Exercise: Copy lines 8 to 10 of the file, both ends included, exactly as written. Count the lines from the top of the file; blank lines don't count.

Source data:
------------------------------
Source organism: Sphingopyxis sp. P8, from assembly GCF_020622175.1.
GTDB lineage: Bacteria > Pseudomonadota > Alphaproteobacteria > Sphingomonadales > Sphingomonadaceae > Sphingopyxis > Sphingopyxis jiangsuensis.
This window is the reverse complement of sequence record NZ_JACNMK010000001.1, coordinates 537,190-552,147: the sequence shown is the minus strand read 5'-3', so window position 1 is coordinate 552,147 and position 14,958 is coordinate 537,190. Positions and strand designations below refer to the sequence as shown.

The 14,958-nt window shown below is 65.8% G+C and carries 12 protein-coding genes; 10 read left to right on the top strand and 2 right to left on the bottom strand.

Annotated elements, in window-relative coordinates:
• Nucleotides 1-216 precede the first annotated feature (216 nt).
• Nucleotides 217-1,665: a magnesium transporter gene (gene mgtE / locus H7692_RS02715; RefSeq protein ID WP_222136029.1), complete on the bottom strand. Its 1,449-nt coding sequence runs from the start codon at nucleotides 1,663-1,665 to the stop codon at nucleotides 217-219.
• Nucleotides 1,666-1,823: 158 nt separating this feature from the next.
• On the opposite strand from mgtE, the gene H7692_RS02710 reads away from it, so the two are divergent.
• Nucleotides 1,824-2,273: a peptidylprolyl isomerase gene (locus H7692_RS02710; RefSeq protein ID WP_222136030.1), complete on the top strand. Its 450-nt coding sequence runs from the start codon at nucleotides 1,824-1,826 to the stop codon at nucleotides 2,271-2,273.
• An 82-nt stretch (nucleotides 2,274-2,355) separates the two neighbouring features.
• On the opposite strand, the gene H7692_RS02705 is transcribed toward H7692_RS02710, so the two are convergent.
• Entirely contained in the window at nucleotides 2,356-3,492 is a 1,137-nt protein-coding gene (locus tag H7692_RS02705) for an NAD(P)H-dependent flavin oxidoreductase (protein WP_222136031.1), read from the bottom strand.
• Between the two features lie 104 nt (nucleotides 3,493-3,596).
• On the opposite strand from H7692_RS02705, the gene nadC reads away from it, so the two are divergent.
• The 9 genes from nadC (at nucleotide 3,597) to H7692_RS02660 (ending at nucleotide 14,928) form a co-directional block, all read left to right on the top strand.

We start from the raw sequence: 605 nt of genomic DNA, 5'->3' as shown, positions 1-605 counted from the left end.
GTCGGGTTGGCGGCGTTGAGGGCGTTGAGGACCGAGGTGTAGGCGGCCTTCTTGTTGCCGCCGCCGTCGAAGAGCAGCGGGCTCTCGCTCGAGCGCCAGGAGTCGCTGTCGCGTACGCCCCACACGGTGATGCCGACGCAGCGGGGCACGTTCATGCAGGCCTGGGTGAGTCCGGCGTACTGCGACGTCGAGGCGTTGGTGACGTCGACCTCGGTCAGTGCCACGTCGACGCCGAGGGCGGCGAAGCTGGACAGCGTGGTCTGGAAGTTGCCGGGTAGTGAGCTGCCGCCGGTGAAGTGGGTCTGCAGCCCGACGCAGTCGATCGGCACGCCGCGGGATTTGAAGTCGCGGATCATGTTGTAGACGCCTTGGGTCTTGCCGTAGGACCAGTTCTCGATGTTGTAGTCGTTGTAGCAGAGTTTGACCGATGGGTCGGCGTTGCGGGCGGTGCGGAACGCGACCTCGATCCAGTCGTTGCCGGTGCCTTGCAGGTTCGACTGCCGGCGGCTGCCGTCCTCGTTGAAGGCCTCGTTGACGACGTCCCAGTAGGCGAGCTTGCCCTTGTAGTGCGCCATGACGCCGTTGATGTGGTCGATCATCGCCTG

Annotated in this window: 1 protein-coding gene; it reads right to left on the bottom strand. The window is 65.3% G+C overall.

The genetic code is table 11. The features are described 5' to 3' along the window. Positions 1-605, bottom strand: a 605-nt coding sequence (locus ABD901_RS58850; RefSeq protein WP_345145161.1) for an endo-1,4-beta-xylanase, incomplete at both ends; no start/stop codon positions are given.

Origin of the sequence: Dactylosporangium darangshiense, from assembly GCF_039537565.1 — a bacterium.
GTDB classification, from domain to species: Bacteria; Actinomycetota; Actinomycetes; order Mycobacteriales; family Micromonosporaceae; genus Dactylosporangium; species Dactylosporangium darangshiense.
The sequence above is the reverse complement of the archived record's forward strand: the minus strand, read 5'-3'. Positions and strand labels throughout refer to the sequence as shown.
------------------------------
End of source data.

• Nucleotides 1,666-1,823: 158 nt separating this feature from the next.
• On the opposite strand from mgtE, the gene H7692_RS02710 reads away from it, so the two are divergent.
• Nucleotides 1,824-2,273: a peptidylprolyl isomerase gene (locus H7692_RS02710; RefSeq protein ID WP_222136030.1), complete on the top strand. Its 450-nt coding sequence runs from the start codon at nucleotides 1,824-1,826 to the stop codon at nucleotides 2,271-2,273.